Keywords: fast-track surgery, video-assisted thoracic surgery, serratus anterior plane block, analgesia, clinical anesthesia, randomized clinical trial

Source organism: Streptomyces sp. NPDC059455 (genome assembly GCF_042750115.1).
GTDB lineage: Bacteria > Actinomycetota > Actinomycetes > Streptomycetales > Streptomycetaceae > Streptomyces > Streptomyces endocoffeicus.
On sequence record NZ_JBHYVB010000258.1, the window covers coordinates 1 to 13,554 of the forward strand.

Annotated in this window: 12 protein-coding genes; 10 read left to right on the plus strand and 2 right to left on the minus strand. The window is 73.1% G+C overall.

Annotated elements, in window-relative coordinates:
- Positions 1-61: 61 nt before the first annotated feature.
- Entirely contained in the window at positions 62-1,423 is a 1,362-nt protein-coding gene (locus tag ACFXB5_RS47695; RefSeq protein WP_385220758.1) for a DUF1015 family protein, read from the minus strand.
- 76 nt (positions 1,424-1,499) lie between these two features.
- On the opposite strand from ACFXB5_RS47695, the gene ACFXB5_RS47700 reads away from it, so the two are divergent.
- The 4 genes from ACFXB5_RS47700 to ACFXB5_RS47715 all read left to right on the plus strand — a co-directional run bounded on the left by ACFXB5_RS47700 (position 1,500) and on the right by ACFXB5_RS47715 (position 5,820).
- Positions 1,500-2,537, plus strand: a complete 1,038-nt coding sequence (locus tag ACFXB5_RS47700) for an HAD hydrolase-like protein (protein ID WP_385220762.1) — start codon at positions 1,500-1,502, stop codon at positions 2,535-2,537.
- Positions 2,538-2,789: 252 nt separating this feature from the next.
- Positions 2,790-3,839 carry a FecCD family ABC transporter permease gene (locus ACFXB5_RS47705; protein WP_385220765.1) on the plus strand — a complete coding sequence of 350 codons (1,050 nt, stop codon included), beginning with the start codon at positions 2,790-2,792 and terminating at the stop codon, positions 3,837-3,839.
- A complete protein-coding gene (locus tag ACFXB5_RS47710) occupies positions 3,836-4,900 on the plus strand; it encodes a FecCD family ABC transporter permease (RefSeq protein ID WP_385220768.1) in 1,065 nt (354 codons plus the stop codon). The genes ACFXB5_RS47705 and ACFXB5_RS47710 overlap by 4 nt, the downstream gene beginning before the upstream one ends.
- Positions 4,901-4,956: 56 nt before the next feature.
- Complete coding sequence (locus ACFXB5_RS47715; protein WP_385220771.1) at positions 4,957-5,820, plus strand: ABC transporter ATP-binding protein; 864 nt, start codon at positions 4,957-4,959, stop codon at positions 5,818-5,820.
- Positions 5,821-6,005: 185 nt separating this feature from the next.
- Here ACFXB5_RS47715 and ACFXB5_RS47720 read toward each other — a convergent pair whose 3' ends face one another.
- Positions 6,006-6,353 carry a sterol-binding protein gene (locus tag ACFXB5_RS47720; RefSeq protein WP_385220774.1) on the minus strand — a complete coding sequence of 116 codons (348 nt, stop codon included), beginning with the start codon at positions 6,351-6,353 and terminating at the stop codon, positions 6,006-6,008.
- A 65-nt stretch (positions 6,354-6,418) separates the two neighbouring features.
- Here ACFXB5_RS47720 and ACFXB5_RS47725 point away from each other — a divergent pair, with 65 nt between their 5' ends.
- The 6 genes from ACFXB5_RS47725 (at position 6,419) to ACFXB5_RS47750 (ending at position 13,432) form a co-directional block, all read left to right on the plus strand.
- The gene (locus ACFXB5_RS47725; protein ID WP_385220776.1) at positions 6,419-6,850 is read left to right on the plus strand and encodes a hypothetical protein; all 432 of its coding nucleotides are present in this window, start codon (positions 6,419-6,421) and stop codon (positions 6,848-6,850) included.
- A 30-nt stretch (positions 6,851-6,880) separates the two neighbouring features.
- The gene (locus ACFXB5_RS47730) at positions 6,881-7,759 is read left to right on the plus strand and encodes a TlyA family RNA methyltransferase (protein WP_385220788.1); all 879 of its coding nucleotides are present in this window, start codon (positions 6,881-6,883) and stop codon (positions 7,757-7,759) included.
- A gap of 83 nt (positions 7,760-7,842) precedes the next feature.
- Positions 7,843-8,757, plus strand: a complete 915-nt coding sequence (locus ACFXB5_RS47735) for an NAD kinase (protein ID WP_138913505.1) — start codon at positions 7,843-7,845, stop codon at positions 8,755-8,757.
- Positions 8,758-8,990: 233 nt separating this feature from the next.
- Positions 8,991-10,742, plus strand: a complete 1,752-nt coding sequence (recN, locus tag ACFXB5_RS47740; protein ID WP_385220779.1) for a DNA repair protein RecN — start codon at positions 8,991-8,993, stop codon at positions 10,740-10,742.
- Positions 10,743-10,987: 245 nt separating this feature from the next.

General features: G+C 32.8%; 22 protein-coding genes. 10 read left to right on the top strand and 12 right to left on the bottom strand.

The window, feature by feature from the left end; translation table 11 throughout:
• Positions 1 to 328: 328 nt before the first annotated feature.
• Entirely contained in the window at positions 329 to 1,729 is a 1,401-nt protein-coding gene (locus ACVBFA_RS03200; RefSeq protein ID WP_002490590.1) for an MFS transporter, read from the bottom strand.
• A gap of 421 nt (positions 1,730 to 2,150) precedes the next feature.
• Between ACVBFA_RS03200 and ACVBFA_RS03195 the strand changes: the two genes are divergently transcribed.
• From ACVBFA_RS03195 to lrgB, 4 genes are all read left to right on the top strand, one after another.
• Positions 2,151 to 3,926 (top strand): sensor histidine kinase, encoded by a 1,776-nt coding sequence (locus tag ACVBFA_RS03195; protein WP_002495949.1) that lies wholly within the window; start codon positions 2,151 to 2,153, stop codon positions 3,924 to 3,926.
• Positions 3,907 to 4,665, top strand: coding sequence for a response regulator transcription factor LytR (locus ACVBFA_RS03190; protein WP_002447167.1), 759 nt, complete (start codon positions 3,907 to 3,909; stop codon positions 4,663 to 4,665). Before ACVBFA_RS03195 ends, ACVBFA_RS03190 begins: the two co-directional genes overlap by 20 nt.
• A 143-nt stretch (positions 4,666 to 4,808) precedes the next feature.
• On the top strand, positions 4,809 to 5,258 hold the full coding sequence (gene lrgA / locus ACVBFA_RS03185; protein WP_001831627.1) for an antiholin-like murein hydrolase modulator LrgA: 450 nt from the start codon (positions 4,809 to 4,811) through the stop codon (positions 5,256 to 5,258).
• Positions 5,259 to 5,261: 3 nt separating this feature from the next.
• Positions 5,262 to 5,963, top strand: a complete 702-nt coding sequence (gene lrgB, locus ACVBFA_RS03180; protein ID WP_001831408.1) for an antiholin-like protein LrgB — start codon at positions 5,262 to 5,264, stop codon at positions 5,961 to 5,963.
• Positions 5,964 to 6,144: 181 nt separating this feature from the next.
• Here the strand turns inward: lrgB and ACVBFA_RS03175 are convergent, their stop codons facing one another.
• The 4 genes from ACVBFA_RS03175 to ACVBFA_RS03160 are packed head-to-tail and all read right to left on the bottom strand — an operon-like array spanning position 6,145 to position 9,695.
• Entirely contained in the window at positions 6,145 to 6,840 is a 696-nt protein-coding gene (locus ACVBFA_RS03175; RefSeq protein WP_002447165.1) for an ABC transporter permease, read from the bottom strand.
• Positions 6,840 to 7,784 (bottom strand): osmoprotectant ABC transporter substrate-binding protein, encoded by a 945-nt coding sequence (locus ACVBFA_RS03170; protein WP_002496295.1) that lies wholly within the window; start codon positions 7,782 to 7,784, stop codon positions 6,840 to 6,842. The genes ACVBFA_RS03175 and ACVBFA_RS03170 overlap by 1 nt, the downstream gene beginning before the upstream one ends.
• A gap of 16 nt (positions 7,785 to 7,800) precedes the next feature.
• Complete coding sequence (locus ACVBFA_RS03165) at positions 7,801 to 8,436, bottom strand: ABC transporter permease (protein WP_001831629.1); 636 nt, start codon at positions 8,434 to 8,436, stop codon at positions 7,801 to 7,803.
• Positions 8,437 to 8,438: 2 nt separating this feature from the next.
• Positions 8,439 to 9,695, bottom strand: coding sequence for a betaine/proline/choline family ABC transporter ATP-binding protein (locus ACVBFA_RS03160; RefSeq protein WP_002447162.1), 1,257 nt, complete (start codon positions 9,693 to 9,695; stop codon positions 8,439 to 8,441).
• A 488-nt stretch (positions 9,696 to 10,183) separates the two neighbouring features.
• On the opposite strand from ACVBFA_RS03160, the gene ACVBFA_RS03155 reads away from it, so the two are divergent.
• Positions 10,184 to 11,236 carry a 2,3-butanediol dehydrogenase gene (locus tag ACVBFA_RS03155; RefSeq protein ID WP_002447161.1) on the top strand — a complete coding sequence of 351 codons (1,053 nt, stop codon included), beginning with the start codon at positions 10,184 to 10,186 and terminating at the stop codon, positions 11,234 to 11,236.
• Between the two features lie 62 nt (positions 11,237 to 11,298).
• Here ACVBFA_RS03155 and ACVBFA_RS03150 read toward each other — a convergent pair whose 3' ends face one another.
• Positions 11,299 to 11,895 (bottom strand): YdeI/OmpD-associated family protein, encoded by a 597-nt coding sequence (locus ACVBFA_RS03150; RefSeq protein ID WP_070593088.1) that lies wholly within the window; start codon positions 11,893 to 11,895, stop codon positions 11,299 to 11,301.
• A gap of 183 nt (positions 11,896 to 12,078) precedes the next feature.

Video-assisted thoracoscopic surgery (VATS) has been maturing steadily and enables lobectomy, wedge resection, and mediastinal tumor resection. Wider application of modern VATS reduces operative trauma, allows earlier ambulation, and supports postoperative recovery of lung function,1–3 with potentially reduced medical costs. The pain after VATS is usually moderate and is mainly incisional pain at the intercostal muscles and soft tissues and pain at the chest tube site.4–11 Multi-modal analgesic management,12 which is increasingly the basis of pain control protocols, might include oral non-steroidal anti-inflammatory drugs (NSAIDs), intravenous opioids, and regional blocks.13,14 Ideal analgesia provides effective pain relief, increases patient comfort, and minimizes side effects. With advances in ultrasonic guidance, regional block techniques are becoming more common,3,15–19 and include thoracic epidural block (TEB), paravertebral block, and erector spinae block. TEB is still the gold standard for analgesia in thoracic surgery, but it requires normal coagulation function, and the failure rate in clinical practice is up to 30% due to difficult catheterization and catheter detachment.9,20 In addition, high epidural anesthesia easily induces hypotension requiring fluid replacement and possibly administration of vasoactive drugs, which can harm the microcirculation, to restore hemodynamic stability. Other possible adverse reactions include nausea, vomiting, and pruritus, perhaps related to the epidural administration of opioids.21 Paravertebral block can work well in relieving thoracic pain, but requires multi-site injection, potentially increasing the risk of overdose of local anesthetics, pneumothorax, and spinal cord or nerve injury.22,23 Finally, erector spinae block is mainly used for the treatment of posterior chest pain, and its effect on postoperative pain of the lateral and anterolateral chest wall remains to be further studied.24 Serratus anterior plane block (SAPB) is a novel chest wall block technique that was introduced by Blanco et al16 in 2013. SAPB is a regional block that was originally developed for analgesia after breast surgery. Its mechanism relies on the probable existence of two potential spaces on the surface of the serratus anterior muscles, a superficial serratus anterior plane between serratus anterior and latissimus dorsi and a deep serratus anterior plane between the serratus anterior and the intercostal muscles. Local anesthetics injected at these two planes block the intercostal nerves and thus alleviate chest wall pain. SABP targets the T2 to T9 intercostal nerve branches to establish analgesia at the lateral chest wall16. The technique is gradually being adopted for VATS, although there are as yet few randomized controlled trials to support its use in this context.25,26 Our primary aim in this randomized controlled study was to compare the time within 48 hrs postoperatively to visual analogue pain score (VAS) ≥4 between SABP and local infiltration anesthesia in patients undergoing VATS for lung cancer. The secondary aim was to compare the use of postoperative analgesics between the groups. We hypothesized that SAPB would provide longer lasting analgesia after VATS (vs. local infiltration).